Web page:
You really want to start freelancing, but how are you supposed to get clients without a portfolio?
And wait—how are you supposed to make a portfolio without clients?
It sounds like a catch-22. Luckily, it’s not. If you’re looking to start winning freelance gigs, you can build a good-enough portfolio through discounted clients and your own projects.
Here’s how to do both.
Option 1: Build your portfolio through discounted client work
The best way to get work samples for your portfolio is to do real work for real clients. Now, it’s hard to get well-paying clients without proof that you can do your work well (that’s why you’re building a portfolio, right?), so most folks start out by offering their services for free or at a discount.
I’m not a huge fan of offering work for free, for three reasons. First, it contributes to the idea that professionals are happy to work “for exposure,” and it cheapens the freelance industry as a whole. Not good! Second, negotiating a price (even a small one!) teaches you how to have those conversations from the get-go. Finally, money gets your clients’ skin in the game, and they’re much more likely to be responsive, involved, and thankful for your work if it’s something they’re paying for.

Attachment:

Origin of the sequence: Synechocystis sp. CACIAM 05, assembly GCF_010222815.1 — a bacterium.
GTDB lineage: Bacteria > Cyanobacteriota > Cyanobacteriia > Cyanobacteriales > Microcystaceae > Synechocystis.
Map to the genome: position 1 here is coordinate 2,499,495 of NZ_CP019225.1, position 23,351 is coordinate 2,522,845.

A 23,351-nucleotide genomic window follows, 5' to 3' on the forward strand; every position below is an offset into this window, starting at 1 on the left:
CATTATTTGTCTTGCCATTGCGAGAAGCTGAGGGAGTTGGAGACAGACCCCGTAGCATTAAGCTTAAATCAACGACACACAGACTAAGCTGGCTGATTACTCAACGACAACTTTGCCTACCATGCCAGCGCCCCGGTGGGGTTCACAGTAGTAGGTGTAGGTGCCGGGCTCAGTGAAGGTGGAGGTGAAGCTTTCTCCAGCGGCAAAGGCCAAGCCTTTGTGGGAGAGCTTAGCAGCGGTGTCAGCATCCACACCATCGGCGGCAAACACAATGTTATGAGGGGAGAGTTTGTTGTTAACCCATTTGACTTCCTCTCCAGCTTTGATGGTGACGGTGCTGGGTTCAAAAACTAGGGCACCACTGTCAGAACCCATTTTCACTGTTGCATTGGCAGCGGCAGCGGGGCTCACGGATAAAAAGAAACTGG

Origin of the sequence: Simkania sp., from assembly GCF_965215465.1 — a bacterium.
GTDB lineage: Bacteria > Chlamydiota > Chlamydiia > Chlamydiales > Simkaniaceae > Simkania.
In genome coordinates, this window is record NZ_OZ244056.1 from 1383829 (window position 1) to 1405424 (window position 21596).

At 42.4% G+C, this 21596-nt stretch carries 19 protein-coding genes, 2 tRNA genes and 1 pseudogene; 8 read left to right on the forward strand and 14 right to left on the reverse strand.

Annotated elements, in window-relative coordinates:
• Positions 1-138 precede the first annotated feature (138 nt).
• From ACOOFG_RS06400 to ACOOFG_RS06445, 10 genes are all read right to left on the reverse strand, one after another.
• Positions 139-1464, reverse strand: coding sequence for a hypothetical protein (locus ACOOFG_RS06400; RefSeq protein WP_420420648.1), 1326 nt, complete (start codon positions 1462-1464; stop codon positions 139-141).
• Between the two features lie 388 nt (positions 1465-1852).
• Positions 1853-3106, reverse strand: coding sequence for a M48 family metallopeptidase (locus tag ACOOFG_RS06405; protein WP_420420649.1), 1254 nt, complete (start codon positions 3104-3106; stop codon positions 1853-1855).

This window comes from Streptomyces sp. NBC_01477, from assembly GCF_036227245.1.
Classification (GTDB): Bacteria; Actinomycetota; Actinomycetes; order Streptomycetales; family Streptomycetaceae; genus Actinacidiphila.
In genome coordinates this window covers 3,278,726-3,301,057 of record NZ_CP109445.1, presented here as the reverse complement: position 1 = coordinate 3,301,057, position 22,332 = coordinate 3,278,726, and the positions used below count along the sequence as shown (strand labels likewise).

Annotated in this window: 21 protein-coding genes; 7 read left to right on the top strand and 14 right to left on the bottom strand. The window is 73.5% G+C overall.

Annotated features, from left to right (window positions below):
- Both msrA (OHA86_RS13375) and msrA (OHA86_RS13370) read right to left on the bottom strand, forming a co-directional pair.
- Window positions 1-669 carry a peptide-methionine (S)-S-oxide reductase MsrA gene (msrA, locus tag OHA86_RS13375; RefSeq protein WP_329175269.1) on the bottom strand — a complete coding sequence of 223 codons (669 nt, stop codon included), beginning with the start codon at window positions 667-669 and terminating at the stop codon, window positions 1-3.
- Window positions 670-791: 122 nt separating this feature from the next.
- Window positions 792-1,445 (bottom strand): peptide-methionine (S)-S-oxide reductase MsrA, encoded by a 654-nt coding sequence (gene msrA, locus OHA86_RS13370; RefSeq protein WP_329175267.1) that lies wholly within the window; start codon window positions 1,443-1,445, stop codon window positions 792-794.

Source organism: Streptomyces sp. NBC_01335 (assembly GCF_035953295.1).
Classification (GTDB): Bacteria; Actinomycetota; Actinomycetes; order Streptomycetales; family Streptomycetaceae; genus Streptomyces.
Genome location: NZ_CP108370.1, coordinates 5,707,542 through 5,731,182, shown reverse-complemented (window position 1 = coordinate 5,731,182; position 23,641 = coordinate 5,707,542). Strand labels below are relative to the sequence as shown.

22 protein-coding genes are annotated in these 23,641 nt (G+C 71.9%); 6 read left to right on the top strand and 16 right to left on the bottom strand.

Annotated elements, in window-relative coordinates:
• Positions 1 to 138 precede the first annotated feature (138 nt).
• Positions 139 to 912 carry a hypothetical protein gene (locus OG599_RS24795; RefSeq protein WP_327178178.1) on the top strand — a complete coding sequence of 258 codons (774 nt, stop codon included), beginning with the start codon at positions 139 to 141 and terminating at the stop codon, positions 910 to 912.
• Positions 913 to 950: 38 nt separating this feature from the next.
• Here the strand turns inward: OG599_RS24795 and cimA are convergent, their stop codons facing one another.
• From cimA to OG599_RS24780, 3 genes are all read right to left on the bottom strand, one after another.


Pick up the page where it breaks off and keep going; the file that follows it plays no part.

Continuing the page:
So, stick to a discount. And when you make your pitch, be sure to mention that you’d deeply appreciate a testimonial if they love your work.
Next, where are you going to get these clients? You’ve got a few arenas to try:
Small businesses are often cash-strapped and cautious about investing large amounts of money in anything outside of their main product or service. So when you come along and offer a decent discount on something they know will ultimately help their business, it’s a low-risk situation that they may be very open to. You may even be able to work out a trade or some kind of store credit.
When pitching a business over email, don’t focus on trying to “sell” them. It’s helpful to Google some example pitch emails just so you know what all to include, but remember that you’re writing to a human. Spend time learning about their business so that you can offer specific solutions. Talk plainly about what you’re hoping to help them with, what you’re asking for in return, and why you’re offering the discount. You’ll be surprised how far some simple honesty goes.
It’s also fantastic (but not necessary) to have had previous contact with the business owner. This is why networking events with your local chamber of commerce or even local Facebook groups can be so valuable. A bit of face time or some memorable comments can go a long way in establishing trust—or at least recognition—with the person you’re pitching.